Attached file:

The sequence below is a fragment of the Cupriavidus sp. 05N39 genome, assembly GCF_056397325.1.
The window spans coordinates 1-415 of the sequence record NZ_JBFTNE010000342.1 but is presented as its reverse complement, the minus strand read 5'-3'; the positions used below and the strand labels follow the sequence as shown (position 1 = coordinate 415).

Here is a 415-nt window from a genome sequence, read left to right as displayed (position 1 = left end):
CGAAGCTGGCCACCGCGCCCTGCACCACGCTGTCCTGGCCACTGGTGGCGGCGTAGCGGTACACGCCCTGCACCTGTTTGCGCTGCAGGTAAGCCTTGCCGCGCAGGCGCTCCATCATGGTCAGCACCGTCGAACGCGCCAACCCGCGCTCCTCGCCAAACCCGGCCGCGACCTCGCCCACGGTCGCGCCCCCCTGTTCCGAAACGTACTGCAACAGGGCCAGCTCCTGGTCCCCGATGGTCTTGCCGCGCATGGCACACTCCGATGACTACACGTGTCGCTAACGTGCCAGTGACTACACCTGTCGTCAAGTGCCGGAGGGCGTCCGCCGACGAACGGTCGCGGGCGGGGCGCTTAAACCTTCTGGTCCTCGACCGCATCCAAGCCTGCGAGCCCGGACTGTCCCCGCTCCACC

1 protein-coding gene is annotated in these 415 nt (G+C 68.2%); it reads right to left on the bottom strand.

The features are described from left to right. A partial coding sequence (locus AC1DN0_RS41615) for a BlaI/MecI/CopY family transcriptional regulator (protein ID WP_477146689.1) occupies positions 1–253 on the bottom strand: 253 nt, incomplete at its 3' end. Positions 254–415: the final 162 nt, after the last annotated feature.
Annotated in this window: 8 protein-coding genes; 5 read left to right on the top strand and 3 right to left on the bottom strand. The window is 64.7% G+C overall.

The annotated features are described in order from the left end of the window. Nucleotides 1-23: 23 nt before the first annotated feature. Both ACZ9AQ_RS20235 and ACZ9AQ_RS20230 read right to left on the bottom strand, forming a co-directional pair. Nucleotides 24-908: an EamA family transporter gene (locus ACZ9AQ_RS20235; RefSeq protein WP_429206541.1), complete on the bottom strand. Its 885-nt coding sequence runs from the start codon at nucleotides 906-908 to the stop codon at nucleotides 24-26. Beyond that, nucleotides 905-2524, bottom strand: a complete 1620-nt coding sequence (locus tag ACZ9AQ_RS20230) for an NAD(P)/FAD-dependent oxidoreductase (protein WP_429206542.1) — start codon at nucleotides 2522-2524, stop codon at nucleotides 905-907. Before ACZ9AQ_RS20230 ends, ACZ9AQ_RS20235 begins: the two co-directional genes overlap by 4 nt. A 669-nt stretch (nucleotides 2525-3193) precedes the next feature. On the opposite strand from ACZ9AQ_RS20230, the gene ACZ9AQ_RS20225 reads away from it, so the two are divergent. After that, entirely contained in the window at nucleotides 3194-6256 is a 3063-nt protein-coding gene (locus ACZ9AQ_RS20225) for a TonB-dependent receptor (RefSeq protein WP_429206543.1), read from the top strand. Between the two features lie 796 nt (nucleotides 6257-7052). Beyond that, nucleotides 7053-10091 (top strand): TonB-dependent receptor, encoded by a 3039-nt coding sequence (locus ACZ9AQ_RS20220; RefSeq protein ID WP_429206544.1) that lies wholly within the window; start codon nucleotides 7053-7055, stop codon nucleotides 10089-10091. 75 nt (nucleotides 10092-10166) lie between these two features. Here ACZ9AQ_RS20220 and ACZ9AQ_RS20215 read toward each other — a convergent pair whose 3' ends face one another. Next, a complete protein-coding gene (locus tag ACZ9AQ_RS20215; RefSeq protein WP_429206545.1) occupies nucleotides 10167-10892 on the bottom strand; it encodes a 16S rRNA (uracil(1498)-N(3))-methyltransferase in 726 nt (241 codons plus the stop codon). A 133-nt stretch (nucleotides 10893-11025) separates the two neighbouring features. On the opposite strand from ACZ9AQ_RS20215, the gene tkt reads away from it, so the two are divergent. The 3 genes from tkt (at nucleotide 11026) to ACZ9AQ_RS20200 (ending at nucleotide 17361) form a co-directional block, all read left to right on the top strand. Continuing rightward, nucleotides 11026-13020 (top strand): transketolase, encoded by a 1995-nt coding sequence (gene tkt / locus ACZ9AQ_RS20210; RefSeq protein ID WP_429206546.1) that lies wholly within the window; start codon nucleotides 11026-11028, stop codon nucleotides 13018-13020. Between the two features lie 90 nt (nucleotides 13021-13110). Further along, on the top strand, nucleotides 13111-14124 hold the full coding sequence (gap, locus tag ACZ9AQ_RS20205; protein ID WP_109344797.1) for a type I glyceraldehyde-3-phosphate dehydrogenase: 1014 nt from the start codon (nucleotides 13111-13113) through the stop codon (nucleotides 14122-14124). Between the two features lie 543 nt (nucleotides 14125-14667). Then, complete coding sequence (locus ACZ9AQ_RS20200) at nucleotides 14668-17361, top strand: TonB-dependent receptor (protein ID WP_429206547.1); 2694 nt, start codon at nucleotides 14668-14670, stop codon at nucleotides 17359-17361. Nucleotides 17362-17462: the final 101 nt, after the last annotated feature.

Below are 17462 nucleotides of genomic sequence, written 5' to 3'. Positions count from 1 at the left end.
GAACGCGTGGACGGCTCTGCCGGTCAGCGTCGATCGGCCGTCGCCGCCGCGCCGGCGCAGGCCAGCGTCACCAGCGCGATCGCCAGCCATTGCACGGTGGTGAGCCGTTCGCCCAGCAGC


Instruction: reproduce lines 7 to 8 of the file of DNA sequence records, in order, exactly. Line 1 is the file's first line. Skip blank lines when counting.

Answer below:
Annotated in this window: 8 protein-coding genes; 5 read left to right on the top strand and 3 right to left on the bottom strand. The window is 64.7% G+C overall.

The annotated features are described in order from the left end of the window. Nucleotides 1-23: 23 nt before the first annotated feature. Both ACZ9AQ_RS20235 and ACZ9AQ_RS20230 read right to left on the bottom strand, forming a co-directional pair. Nucleotides 24-908: an EamA family transporter gene (locus ACZ9AQ_RS20235; RefSeq protein WP_429206541.1), complete on the bottom strand. Its 885-nt coding sequence runs from the start codon at nucleotides 906-908 to the stop codon at nucleotides 24-26. Beyond that, nucleotides 905-2524, bottom strand: a complete 1620-nt coding sequence (locus tag ACZ9AQ_RS20230) for an NAD(P)/FAD-dependent oxidoreductase (protein WP_429206542.1) — start codon at nucleotides 2522-2524, stop codon at nucleotides 905-907. Before ACZ9AQ_RS20230 ends, ACZ9AQ_RS20235 begins: the two co-directional genes overlap by 4 nt. A 669-nt stretch (nucleotides 2525-3193) precedes the next feature. On the opposite strand from ACZ9AQ_RS20230, the gene ACZ9AQ_RS20225 reads away from it, so the two are divergent. After that, entirely contained in the window at nucleotides 3194-6256 is a 3063-nt protein-coding gene (locus ACZ9AQ_RS20225) for a TonB-dependent receptor (RefSeq protein WP_429206543.1), read from the top strand. Between the two features lie 796 nt (nucleotides 6257-7052). Beyond that, nucleotides 7053-10091 (top strand): TonB-dependent receptor, encoded by a 3039-nt coding sequence (locus ACZ9AQ_RS20220; RefSeq protein ID WP_429206544.1) that lies wholly within the window; start codon nucleotides 7053-7055, stop codon nucleotides 10089-10091. 75 nt (nucleotides 10092-10166) lie between these two features. Here ACZ9AQ_RS20220 and ACZ9AQ_RS20215 read toward each other — a convergent pair whose 3' ends face one another. Next, a complete protein-coding gene (locus tag ACZ9AQ_RS20215; RefSeq protein WP_429206545.1) occupies nucleotides 10167-10892 on the bottom strand; it encodes a 16S rRNA (uracil(1498)-N(3))-methyltransferase in 726 nt (241 codons plus the stop codon). A 133-nt stretch (nucleotides 10893-11025) separates the two neighbouring features. On the opposite strand from ACZ9AQ_RS20215, the gene tkt reads away from it, so the two are divergent. The 3 genes from tkt (at nucleotide 11026) to ACZ9AQ_RS20200 (ending at nucleotide 17361) form a co-directional block, all read left to right on the top strand. Continuing rightward, nucleotides 11026-13020 (top strand): transketolase, encoded by a 1995-nt coding sequence (gene tkt / locus ACZ9AQ_RS20210; RefSeq protein ID WP_429206546.1) that lies wholly within the window; start codon nucleotides 11026-11028, stop codon nucleotides 13018-13020. Between the two features lie 90 nt (nucleotides 13021-13110). Further along, on the top strand, nucleotides 13111-14124 hold the full coding sequence (gap, locus tag ACZ9AQ_RS20205; protein ID WP_109344797.1) for a type I glyceraldehyde-3-phosphate dehydrogenase: 1014 nt from the start codon (nucleotides 13111-13113) through the stop codon (nucleotides 14122-14124). Between the two features lie 543 nt (nucleotides 14125-14667). Then, complete coding sequence (locus ACZ9AQ_RS20200) at nucleotides 14668-17361, top strand: TonB-dependent receptor (protein ID WP_429206547.1); 2694 nt, start codon at nucleotides 14668-14670, stop codon at nucleotides 17359-17361. Nucleotides 17362-17462: the final 101 nt, after the last annotated feature.